The Detective Fiction of Ngaio Marsh


“Ngaio Marsh specialises in cunning and novel modes of inflicting death, but it is her generous way to give us this How at once, and to keep us in hue and cry after Who and Why…  Ngaio Marsh’s humour and character dissection, though both can be tender on occasion, are those of one who knows all the answers and does not think much of them.  In fact, I can find no point at which she does not equal the best of the all-rounders.”

– Torquemada, Observer, 23rd January 1938

“Ngaio Marsh goes from strength to strength, and Inspector Roderick Alleyn is well on the way to becoming my favourite gentleman-detective.”

– Nicholas Blake, Spectator, 30th September 1938

“Miss Marsh has earned her place on the Front Bench.  She surrounds the problem with atmosphere, she presents all her clues fairly, she is not too lavish with red herrings, she does not exasperate by choosing the least likely person as the murderer (this fault mars the work of many good practitioners).  Finally, her detective, Alleyn, is intelligent but not so stupidly intelligent as to work in a fourth dimension whither her readers cannot follow him.  He has charm, but does not flourish it like a banner.  The texture of this book is such that it will be a pleasure to read it again.”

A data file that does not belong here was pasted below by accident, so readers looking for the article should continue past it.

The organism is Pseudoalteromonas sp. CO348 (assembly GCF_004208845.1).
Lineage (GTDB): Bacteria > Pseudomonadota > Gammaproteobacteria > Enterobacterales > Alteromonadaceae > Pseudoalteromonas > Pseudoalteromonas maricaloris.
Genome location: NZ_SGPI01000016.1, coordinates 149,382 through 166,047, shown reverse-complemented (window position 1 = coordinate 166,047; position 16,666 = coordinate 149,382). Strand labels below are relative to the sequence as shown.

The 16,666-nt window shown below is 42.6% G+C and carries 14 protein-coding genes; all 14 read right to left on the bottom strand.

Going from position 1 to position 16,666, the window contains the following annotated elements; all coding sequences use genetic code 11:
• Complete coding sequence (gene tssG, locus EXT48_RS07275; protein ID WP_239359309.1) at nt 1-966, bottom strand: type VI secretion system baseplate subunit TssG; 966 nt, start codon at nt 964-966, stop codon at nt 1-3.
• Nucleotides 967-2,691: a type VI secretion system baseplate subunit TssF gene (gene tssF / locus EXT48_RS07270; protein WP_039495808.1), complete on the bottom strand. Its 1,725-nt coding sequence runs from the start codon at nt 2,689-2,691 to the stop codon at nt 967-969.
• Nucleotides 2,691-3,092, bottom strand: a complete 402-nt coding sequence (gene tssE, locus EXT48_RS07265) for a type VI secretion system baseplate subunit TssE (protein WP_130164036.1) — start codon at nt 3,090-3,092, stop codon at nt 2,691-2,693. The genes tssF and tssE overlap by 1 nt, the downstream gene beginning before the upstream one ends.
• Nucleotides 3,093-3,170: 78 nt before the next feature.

– William Blunt, Observer, 12th March 1939


Ngaio Marsh has long been a favourite of mine ever since I borrowed a copy of Surfeit of Lampreys from the local library at the age of thirteen.  I read all of her books (except for Photo-finish) that year, and enjoyed them all.  Marsh was an extremely good all-rounder, excelling in every attribute needed to make a good detective writer.  She had an eye for character (particularly upper-class English eccentrics such as mad Lord Pastern who performs in a brass band or the famous – infamous? – Lampreys) which rivalled Allingham, an ability to lead the reader up the garden path which recalled Christie and a misplaced ingenuity for thinking up novel ways of murdering people (exploding pianos or complicated booby-traps involving fishing-rods and wirelesses) of the sort possessed by Sayers and the Coles.

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